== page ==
Thanks to your help we’ve added in new images to Planet Four: Terrains. Like the image above, these are additional locations on the South Pole that we hope might contain activity from the seasonal carbon dioxide geysers. These images have never been looked at by humans in such detail before. Who knows what interesting things you might find.
Help classify an image or two today at http://terrains.planetfour.org
There have been some great new features added in to Planet Four: Terrains Talk by the Zooniverse developers over the past few weeks and months. Here’s a consolidated list of many of the new improvements and features:
- There’s a notification system which will send you emails if you get private messages, threads you join, threads you’d like to follow, and threads you’re mentioned in. You can change your email/notification settings in your profile.
- You can change the notifications preference for individual discussion threads by clicking subscribe/unsubscribe to cycle through the options. Those preferences will only be set for that thread, you global settings in your profile will be used for all other threads.
- The way replies work has have been updated – so now there’s a embedded link to the person’s comment you’re replying to.
- There is a new recent comments stream. There’s a Planet Four: Terrains Talk wide version (you can access it through the right side bar on the Talk front page). There are also ones for each board (you can find the link on the right side sidebar).
- There’s a new mentions capability. If you want to include someone in a conversation and trigger an email/notification you can mention the person by adding an ‘@’ in front of their username. You can find out what to include to mention a given volunteer by looking to the left of their post.
In the case above if you wanted to add moderator wassock to your conversation you’d write @wassock. Also if you need to contact both Planet Four: Talk moderators (@wassock and @Kitharode) you can mention them with @moderators in a post.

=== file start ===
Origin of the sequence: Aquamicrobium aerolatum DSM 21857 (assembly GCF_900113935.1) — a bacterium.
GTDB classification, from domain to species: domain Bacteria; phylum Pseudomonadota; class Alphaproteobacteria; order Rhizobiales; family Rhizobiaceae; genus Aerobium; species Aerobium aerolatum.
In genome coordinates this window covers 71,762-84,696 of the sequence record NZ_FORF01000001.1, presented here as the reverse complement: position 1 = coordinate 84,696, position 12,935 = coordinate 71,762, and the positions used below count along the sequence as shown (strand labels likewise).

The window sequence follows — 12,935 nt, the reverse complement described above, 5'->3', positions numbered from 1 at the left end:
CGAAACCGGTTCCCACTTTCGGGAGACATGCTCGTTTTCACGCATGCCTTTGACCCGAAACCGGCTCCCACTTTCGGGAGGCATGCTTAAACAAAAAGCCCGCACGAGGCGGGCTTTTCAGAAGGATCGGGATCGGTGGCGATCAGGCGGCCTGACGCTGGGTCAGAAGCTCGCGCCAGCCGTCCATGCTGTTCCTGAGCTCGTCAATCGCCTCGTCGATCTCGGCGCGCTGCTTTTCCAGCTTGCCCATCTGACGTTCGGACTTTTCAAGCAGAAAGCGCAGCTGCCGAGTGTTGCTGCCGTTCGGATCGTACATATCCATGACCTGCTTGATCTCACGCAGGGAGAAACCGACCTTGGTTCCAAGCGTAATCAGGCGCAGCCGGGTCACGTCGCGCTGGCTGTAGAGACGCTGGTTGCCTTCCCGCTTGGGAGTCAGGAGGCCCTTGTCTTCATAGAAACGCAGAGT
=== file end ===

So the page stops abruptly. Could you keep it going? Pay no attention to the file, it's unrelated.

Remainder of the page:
- Is there an image you’ve come across that relates to an on-going discussion? If so, you can add a link to it your post by writing ^S<subject_id> and replacing <subject_id> with the image’s subject id. It will automatically link in the image’s subject page (e.g. ^S475492 ) . You can find that image’s subject id on top of the notes pages or listed above the image being discussed
The Zooniverse development team is continuing to improve and update the latest version of Talk. More features will be added over the next few months. Stay tuned to the blog for more details. If you have suggestions for new features you’d like to see in Planet Four: Terrains Talk, feel free to add your thoughts to our feature request thread.
Planet Four: Terrains was launched in June on the Zooniverse’s latest platform and part of that system is a new Zooniverse wide Talk. It’s a place where you can keep up with the latest news across the Zooniverse, interact with people who are counting penguins all the way to transcribing ships logs, and communicate with the Zooniverse team.
Zooniverse Talk also hosts a Daily Zooniverse suggestion board. So if you’ve seen a particularly interesting image on Planet Four or Planet Four: Terrains, can you suggest it for the Daily Zooniverse here. Also there’s a dedicated board for the young adult and middle school/high school age students. You can find the Teen Talk discussion board here.
If you have thoughts about the wider Zooniverse or want to share how awesome you think Planet Four or Planet Four:Terrains is, you can access Zooniverse Talk http://talk.zooniverse.org
Thanks to your help making the push to classify images of Ithaca Season 1 to make room for new data, we have mixed in new data live to the remaining Ithaca images we’re showing on the site. We added Season 1 images from a new area of the South Pole nicknamed ‘Giza.’ These images have never been reviewed in such detail before. With your help we can identify and map all the season fans and blotches.
Here’s what Candy Hansen, principal investigator (PI) of Planet Four had to say about Giza:
Giza is an important region for us to study for several reasons. The study of weather in the polar region benefits by having samples from numerous locations – and Giza is distant enough from the others that you’ve been working on (Manhattan, Inca City, and Ithaca) that we will have another good sample for the atmospheric models. The fans also show an interesting evolution (take a look at this animation) that will help us to understand how particles sink into the ice. We may end up with a better understanding of what causes the bright fans to form. Finally, the channels here are a bit wider than elsewhere – are they older or is the ground more easily eroded?